Contract standoffs between hospital systems and health insurers typically have a way of being resolved — often right before a deadline.
But high-stakes negotiations between Grady Health System and Georgia’s biggest insurer failed to produce a new contract before the midnight deadline Sunday.
That means Grady Memorial Hospital is now “out of network” for Blue Cross and Blue Shield of Georgia members. Patients with Blue Cross insurance will face higher out-of-pocket costs at the Atlanta hospital and its clinics.
Both Grady and Blue Cross expressed disappointment that a deal was not reached. Contract negotiations had been under way for a year.
Grady recently had launched a publicity campaign to call attention to low reimbursements from Blue Cross, saying those payments were lower than the insurer’s rates for other comparable hospitals in Atlanta and throughout the state.
Lindsay Caulfield, senior vice president of public affairs at Grady, said in a statement Monday that Blue Cross “pays our health system up to 70 percent less than it pays other Georgia hospitals. By paying us unfairly low rates, Blue Cross Blue Shield has long put Grady at a disadvantage and threatens our long-term sustainability.”
Grady proposed several compromise plans, Caulfield said, “but Blue Cross continually refused to move in their position in any meaningful way.”
Employer groups with Blue Cross insurance include two of Georgia’s largest county governments, DeKalb and Fulton, as well as the State Health Benefit Plan, Grady said.
Blue Cross and Blue Shield’s president, Morgan Kendrick, told GHN on Monday that the insurer had been paying Grady fairly and that “we offered substantial increases” in the negotiations.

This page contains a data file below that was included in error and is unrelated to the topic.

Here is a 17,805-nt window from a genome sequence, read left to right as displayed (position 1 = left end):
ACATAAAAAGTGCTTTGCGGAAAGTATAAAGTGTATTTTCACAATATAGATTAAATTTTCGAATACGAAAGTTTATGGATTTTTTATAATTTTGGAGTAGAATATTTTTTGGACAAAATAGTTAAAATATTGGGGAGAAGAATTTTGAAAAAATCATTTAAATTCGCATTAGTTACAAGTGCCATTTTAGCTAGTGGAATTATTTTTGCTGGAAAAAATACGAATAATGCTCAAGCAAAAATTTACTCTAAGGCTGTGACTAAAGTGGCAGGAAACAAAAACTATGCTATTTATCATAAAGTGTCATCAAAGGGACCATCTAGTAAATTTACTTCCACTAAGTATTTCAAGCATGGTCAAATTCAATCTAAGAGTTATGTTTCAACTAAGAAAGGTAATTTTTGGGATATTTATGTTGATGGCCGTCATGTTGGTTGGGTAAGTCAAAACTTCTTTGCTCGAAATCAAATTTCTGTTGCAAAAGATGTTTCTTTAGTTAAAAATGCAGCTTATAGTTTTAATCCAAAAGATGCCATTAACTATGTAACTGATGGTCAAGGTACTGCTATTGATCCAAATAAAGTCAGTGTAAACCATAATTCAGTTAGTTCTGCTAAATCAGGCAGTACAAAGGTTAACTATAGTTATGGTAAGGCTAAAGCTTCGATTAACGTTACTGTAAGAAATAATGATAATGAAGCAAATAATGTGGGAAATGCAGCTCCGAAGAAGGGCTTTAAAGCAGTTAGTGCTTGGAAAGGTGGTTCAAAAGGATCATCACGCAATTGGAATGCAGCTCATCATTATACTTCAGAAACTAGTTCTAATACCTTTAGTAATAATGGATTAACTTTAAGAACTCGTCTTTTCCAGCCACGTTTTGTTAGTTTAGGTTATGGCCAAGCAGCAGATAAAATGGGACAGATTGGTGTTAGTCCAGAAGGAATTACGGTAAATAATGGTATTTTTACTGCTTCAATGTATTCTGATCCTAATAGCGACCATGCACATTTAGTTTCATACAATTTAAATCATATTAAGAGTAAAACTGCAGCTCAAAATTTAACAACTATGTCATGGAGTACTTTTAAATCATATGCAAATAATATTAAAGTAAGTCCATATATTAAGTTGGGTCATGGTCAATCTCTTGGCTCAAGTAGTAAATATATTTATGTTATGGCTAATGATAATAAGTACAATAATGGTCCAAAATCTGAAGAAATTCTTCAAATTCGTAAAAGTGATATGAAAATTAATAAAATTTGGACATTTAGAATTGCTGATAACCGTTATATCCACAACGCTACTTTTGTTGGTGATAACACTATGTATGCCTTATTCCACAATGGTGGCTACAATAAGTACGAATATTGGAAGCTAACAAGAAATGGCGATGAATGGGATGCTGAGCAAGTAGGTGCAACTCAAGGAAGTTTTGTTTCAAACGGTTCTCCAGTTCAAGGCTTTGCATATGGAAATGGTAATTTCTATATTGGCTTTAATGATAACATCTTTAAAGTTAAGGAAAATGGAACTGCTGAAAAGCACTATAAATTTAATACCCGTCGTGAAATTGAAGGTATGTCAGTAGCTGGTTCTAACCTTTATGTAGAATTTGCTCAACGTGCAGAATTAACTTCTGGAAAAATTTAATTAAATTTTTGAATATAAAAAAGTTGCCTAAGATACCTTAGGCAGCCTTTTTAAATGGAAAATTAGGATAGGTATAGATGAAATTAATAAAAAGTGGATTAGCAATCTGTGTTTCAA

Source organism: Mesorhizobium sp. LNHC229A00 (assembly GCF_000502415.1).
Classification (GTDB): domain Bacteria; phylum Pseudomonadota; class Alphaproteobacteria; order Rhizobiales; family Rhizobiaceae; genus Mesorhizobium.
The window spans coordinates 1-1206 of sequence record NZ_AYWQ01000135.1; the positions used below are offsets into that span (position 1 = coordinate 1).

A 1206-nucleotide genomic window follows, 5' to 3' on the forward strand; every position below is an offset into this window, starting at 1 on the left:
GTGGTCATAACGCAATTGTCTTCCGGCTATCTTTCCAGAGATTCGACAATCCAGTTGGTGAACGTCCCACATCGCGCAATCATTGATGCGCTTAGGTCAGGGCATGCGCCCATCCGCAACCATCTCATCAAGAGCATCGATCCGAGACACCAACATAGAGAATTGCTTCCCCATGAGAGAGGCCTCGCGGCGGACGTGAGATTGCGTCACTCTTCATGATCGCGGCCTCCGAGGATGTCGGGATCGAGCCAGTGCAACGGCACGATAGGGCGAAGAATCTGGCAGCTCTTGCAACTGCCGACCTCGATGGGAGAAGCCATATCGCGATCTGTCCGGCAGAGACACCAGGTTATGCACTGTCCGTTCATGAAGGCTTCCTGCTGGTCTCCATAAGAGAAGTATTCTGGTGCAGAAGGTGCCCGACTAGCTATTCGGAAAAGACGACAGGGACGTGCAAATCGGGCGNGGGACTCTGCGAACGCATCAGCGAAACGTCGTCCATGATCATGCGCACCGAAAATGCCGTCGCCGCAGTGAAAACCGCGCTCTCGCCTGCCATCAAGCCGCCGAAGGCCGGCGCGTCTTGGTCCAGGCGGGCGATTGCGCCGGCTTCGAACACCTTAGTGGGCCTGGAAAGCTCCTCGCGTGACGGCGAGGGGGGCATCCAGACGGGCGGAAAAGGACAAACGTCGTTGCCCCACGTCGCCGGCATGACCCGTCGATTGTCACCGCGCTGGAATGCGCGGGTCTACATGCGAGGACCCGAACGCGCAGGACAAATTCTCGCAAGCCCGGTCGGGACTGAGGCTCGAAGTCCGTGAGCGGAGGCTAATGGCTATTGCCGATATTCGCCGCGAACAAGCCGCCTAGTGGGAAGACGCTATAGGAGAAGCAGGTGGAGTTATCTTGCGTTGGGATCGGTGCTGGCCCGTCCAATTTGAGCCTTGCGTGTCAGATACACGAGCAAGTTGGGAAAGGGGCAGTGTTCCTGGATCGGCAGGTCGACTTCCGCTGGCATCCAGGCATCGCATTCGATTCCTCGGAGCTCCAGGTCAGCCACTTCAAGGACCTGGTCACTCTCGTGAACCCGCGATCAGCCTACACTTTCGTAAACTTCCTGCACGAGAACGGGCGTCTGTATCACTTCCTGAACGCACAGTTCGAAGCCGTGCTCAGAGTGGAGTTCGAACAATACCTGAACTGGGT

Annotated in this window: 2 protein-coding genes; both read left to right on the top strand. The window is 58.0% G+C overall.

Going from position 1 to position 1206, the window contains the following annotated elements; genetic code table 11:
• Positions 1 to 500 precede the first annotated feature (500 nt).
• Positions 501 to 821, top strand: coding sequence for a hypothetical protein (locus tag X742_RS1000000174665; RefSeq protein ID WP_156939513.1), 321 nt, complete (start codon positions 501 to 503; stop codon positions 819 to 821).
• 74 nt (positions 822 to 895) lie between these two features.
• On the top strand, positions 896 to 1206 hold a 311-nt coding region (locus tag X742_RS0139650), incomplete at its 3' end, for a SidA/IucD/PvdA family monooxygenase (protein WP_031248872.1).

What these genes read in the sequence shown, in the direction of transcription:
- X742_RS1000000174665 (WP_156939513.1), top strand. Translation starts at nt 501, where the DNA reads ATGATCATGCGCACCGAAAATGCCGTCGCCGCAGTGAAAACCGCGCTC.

“We put a progressive, lucrative offer on the table,’’ he said. “Our intent all along is not to underpay Grady.’’
“We’ve been fans of Grady for a long time,’’ Kendrick added. He said the health system had sought a wholesale shift in the way it was being paid, and sent a contract termination letter to Blue Cross.
Grady has said previously that it lost money when it treated most Blue Cross and Blue Shield of Georgia patients under the former contract.
What happens now?
The end of the contract affects Grady’s hospital and other facilities, but not its physicians.
Emergency room visits are always covered by insurance, though there may be some higher co-insurance costs for consumers if the hospital is out of network.
Health care consultant Dave Smith told GHN on Monday that he was surprised a deal had not been worked out. “Usually they go down to the eleventh hour and then get resolved,” said Smith, of Kearny Street Consulting.
Blue Cross has ratcheted down payments to hospitals or has not allowed rate increases, said Smith.
Meanwhile, the market dynamic currently includes hospitals expanding their facilities, and physicians and nurses looking for more compensation, Smith said. On the other side, he said, “Blue Cross is trying to keep a lid on this,’’ as employers and workers are seeing premium increases from insurers.
The lack of an agreement will affect Blue Cross in trauma services, where Grady has a strong profile, Smith said.
But he added that he believes the two sides will eventually reach a new deal. “It’s going to be very difficult for any hospital not to have the largest payer in the state,’’ he said.
The newly expired Grady contract with Blue Cross had been in place since 2012. Under it, Blue Cross was the biggest commercial insurer for Grady. Still, private insurance accounted for just 11 percent of the system’s revenue during that time.
About 75 percent of Grady’s patients enter the hospital through the emergency department. Grady CEO John Haupert told GHN recently that managed care companies sometimes have trouble understanding the fixed costs that go into treating trauma, burn and stroke patients.
“We’re pushing [Blue Cross] to make up for years of lost ground,’’ he said in the interview.